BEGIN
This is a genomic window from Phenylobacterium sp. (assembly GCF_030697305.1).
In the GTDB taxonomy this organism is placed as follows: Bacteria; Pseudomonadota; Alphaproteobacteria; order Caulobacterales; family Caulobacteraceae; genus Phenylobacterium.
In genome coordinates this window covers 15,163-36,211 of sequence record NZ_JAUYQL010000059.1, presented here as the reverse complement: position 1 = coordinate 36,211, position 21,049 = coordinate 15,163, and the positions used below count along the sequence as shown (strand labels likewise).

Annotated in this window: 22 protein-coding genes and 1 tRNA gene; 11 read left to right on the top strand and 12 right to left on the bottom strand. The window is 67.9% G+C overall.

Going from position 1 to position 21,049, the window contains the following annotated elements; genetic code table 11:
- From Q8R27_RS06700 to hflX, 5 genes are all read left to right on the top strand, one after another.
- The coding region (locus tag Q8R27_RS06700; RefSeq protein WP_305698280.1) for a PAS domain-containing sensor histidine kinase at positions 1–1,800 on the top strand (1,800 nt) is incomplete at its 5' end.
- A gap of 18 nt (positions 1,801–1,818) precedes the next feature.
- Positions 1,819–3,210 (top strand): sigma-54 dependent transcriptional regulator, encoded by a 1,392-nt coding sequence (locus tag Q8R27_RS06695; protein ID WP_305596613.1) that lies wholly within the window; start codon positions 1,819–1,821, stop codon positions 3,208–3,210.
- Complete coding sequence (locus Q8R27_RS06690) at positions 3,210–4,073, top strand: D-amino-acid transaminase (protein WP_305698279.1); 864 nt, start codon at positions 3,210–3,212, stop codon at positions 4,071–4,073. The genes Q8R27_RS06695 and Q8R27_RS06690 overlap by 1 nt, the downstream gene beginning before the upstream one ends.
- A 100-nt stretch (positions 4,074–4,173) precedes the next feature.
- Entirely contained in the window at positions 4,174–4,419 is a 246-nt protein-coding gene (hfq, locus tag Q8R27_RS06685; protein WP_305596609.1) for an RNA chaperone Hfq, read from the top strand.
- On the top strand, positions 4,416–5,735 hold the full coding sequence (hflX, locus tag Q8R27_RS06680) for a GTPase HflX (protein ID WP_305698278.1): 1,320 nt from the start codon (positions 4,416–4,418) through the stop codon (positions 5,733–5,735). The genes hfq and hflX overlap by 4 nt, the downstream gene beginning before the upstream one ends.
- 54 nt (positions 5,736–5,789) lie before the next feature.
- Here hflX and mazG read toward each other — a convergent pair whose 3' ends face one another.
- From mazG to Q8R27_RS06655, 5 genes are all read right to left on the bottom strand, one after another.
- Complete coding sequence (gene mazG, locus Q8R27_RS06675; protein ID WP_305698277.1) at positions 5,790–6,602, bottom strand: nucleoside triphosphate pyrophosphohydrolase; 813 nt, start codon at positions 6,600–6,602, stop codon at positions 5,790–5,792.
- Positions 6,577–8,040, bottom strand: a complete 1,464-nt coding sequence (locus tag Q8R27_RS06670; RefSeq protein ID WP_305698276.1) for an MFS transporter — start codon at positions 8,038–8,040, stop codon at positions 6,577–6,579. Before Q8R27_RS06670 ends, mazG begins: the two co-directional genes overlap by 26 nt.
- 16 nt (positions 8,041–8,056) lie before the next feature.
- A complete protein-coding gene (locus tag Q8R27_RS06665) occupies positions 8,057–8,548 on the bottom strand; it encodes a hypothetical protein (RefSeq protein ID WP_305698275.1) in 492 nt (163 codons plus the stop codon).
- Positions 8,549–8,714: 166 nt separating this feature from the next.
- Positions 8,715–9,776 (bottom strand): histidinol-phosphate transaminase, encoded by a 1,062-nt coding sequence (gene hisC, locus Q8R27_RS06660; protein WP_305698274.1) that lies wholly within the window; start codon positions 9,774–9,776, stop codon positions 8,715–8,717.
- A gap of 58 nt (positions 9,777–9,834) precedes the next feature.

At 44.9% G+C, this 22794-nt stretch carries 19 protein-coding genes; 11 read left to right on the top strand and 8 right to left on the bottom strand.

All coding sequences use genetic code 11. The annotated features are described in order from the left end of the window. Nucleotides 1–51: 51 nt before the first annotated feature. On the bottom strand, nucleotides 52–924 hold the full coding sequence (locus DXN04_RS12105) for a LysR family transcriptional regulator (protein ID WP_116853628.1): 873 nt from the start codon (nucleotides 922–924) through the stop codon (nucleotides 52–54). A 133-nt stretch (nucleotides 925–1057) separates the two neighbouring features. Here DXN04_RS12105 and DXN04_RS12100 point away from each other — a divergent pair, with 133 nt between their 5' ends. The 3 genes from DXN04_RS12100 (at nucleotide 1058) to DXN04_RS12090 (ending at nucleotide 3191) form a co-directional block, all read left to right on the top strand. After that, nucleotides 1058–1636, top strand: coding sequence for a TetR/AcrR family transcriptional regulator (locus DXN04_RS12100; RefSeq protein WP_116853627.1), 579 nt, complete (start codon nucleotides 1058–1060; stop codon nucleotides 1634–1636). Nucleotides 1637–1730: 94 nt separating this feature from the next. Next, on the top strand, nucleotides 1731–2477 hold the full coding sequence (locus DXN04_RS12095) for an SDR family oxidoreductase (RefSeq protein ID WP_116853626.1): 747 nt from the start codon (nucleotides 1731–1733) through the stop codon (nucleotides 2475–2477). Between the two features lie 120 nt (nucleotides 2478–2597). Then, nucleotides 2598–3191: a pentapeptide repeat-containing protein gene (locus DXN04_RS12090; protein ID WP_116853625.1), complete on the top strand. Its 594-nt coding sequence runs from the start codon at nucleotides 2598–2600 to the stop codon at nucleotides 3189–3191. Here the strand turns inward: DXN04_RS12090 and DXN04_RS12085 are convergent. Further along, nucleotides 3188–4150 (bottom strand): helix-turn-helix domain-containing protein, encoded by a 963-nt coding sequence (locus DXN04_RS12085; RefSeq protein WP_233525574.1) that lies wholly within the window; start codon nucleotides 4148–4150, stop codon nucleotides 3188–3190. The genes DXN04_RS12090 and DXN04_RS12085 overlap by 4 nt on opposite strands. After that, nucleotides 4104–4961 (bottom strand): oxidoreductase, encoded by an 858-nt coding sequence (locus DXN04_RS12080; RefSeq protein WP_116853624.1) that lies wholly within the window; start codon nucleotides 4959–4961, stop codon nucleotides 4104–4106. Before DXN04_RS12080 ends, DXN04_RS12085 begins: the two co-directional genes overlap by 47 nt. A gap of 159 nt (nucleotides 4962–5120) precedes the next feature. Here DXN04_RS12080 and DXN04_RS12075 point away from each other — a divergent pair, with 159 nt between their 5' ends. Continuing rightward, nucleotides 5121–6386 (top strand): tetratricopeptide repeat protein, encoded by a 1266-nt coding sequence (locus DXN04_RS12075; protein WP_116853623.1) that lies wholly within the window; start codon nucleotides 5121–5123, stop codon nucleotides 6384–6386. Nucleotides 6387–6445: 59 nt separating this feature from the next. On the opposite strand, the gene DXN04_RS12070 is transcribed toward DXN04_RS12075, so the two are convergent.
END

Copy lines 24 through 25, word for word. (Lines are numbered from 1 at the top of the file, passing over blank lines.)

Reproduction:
At 44.9% G+C, this 22794-nt stretch carries 19 protein-coding genes; 11 read left to right on the top strand and 8 right to left on the bottom strand.

All coding sequences use genetic code 11. The annotated features are described in order from the left end of the window. Nucleotides 1–51: 51 nt before the first annotated feature. On the bottom strand, nucleotides 52–924 hold the full coding sequence (locus DXN04_RS12105) for a LysR family transcriptional regulator (protein ID WP_116853628.1): 873 nt from the start codon (nucleotides 922–924) through the stop codon (nucleotides 52–54). A 133-nt stretch (nucleotides 925–1057) separates the two neighbouring features. Here DXN04_RS12105 and DXN04_RS12100 point away from each other — a divergent pair, with 133 nt between their 5' ends. The 3 genes from DXN04_RS12100 (at nucleotide 1058) to DXN04_RS12090 (ending at nucleotide 3191) form a co-directional block, all read left to right on the top strand. After that, nucleotides 1058–1636, top strand: coding sequence for a TetR/AcrR family transcriptional regulator (locus DXN04_RS12100; RefSeq protein WP_116853627.1), 579 nt, complete (start codon nucleotides 1058–1060; stop codon nucleotides 1634–1636). Nucleotides 1637–1730: 94 nt separating this feature from the next. Next, on the top strand, nucleotides 1731–2477 hold the full coding sequence (locus DXN04_RS12095) for an SDR family oxidoreductase (RefSeq protein ID WP_116853626.1): 747 nt from the start codon (nucleotides 1731–1733) through the stop codon (nucleotides 2475–2477). Between the two features lie 120 nt (nucleotides 2478–2597). Then, nucleotides 2598–3191: a pentapeptide repeat-containing protein gene (locus DXN04_RS12090; protein ID WP_116853625.1), complete on the top strand. Its 594-nt coding sequence runs from the start codon at nucleotides 2598–2600 to the stop codon at nucleotides 3189–3191. Here the strand turns inward: DXN04_RS12090 and DXN04_RS12085 are convergent. Further along, nucleotides 3188–4150 (bottom strand): helix-turn-helix domain-containing protein, encoded by a 963-nt coding sequence (locus DXN04_RS12085; RefSeq protein WP_233525574.1) that lies wholly within the window; start codon nucleotides 4148–4150, stop codon nucleotides 3188–3190. The genes DXN04_RS12090 and DXN04_RS12085 overlap by 4 nt on opposite strands. After that, nucleotides 4104–4961 (bottom strand): oxidoreductase, encoded by an 858-nt coding sequence (locus DXN04_RS12080; RefSeq protein WP_116853624.1) that lies wholly within the window; start codon nucleotides 4959–4961, stop codon nucleotides 4104–4106. Before DXN04_RS12080 ends, DXN04_RS12085 begins: the two co-directional genes overlap by 47 nt. A gap of 159 nt (nucleotides 4962–5120) precedes the next feature. Here DXN04_RS12080 and DXN04_RS12075 point away from each other — a divergent pair, with 159 nt between their 5' ends. Continuing rightward, nucleotides 5121–6386 (top strand): tetratricopeptide repeat protein, encoded by a 1266-nt coding sequence (locus DXN04_RS12075; protein WP_116853623.1) that lies wholly within the window; start codon nucleotides 5121–5123, stop codon nucleotides 6384–6386. Nucleotides 6387–6445: 59 nt separating this feature from the next. On the opposite strand, the gene DXN04_RS12070 is transcribed toward DXN04_RS12075, so the two are convergent.